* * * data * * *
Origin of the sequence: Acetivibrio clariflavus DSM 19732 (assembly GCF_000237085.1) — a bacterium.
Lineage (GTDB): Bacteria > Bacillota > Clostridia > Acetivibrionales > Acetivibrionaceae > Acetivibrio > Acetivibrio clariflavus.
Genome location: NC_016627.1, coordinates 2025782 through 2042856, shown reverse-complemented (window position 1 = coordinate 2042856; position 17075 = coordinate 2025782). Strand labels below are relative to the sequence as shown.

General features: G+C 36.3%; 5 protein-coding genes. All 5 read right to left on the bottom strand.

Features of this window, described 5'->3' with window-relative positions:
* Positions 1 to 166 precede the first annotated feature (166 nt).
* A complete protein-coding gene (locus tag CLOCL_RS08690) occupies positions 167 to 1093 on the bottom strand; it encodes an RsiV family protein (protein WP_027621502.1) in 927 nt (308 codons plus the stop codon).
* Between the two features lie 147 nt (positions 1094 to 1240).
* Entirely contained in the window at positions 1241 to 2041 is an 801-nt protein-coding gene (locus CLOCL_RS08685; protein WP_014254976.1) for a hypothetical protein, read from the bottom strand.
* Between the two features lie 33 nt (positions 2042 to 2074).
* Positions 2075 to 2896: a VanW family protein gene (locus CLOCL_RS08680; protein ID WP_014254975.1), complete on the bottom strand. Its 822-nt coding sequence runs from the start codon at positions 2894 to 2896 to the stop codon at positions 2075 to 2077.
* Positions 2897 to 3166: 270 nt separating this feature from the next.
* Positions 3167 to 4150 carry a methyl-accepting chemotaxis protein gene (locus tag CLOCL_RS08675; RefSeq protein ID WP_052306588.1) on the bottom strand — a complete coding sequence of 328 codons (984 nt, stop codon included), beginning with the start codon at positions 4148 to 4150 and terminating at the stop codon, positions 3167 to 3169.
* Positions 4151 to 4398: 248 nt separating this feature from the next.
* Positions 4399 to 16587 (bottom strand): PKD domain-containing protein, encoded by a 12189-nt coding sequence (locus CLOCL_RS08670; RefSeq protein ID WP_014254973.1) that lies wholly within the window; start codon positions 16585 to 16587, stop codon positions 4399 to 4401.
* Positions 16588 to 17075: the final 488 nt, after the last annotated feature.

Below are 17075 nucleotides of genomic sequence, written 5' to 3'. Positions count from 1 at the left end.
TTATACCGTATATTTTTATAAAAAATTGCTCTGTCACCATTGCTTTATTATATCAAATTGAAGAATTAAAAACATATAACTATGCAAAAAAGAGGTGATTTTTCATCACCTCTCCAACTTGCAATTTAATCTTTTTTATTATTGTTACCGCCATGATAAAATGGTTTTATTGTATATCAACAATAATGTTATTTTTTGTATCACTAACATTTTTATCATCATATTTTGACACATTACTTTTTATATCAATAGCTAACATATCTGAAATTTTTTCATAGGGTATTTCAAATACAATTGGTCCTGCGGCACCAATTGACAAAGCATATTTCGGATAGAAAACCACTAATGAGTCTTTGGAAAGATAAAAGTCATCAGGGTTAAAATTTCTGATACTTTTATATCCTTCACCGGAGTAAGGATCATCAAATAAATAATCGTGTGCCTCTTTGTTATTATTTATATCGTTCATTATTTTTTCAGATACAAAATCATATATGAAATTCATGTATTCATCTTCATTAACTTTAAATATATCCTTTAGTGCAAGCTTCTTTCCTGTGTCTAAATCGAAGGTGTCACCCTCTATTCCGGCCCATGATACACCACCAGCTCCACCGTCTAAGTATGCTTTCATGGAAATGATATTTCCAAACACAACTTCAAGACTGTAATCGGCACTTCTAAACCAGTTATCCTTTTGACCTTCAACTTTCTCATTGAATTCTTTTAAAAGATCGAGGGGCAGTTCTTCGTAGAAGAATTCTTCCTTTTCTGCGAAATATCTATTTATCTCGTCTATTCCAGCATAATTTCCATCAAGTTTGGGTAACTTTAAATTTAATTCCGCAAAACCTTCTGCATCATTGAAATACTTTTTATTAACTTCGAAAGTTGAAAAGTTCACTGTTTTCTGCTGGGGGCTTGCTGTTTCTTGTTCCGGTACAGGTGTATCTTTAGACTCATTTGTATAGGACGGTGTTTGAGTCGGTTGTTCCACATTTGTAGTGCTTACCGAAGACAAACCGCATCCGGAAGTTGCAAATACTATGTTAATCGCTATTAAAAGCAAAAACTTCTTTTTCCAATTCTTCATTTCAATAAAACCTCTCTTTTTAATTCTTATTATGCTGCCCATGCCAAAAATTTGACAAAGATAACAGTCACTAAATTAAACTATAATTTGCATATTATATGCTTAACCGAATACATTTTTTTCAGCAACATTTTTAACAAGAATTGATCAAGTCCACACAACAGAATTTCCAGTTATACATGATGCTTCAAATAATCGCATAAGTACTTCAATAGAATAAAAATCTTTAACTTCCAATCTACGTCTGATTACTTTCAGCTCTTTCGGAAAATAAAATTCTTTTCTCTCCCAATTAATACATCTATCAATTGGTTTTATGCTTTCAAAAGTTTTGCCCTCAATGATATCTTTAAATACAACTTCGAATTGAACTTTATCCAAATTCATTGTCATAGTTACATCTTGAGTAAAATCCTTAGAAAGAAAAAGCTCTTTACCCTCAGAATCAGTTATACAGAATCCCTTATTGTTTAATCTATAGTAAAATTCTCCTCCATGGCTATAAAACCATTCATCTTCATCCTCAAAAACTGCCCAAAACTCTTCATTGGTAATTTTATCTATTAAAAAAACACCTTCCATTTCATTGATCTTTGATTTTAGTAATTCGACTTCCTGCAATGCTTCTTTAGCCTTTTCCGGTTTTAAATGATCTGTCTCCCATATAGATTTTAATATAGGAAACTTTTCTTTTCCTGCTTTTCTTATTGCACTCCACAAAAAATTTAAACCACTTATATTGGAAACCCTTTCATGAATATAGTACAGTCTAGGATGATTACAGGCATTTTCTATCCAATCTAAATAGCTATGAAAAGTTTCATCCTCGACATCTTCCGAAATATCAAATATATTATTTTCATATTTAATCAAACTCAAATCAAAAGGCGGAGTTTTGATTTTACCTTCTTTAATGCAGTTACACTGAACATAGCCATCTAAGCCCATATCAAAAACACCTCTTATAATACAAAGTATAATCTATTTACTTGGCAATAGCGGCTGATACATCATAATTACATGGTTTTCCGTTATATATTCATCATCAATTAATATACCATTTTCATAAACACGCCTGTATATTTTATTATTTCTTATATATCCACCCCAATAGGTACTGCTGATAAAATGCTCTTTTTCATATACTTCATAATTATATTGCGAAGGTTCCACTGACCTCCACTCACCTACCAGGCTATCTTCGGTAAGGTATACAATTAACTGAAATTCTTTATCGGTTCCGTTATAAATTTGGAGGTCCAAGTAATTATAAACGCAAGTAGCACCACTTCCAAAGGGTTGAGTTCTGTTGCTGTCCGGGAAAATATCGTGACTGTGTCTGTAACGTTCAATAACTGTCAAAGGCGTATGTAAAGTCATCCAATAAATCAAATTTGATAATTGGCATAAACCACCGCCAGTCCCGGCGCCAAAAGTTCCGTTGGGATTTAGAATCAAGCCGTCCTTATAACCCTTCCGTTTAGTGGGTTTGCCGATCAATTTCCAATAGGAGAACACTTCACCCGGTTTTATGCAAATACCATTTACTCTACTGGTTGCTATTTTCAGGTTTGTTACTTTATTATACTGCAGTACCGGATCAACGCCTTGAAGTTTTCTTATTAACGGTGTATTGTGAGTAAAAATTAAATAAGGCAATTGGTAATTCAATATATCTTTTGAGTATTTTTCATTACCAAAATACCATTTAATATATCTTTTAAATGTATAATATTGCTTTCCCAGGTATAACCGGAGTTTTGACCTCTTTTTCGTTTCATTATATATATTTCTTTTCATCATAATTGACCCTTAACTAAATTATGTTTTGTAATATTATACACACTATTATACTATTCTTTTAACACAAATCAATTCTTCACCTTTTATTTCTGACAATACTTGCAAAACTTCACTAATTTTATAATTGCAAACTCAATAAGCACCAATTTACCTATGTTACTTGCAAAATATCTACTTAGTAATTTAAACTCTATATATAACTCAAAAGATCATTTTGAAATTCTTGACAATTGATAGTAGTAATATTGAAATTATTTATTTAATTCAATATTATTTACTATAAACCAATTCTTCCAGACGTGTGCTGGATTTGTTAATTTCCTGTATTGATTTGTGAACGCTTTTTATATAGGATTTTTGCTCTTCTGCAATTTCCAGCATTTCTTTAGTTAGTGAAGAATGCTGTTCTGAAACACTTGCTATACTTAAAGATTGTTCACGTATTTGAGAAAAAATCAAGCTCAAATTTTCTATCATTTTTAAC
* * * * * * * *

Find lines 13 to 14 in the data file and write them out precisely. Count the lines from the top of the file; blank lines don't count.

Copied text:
* Positions 3167 to 4150 carry a methyl-accepting chemotaxis protein gene (locus tag CLOCL_RS08675; RefSeq protein ID WP_052306588.1) on the bottom strand — a complete coding sequence of 328 codons (984 nt, stop codon included), beginning with the start codon at positions 4148 to 4150 and terminating at the stop codon, positions 3167 to 3169.
* Positions 4151 to 4398: 248 nt separating this feature from the next.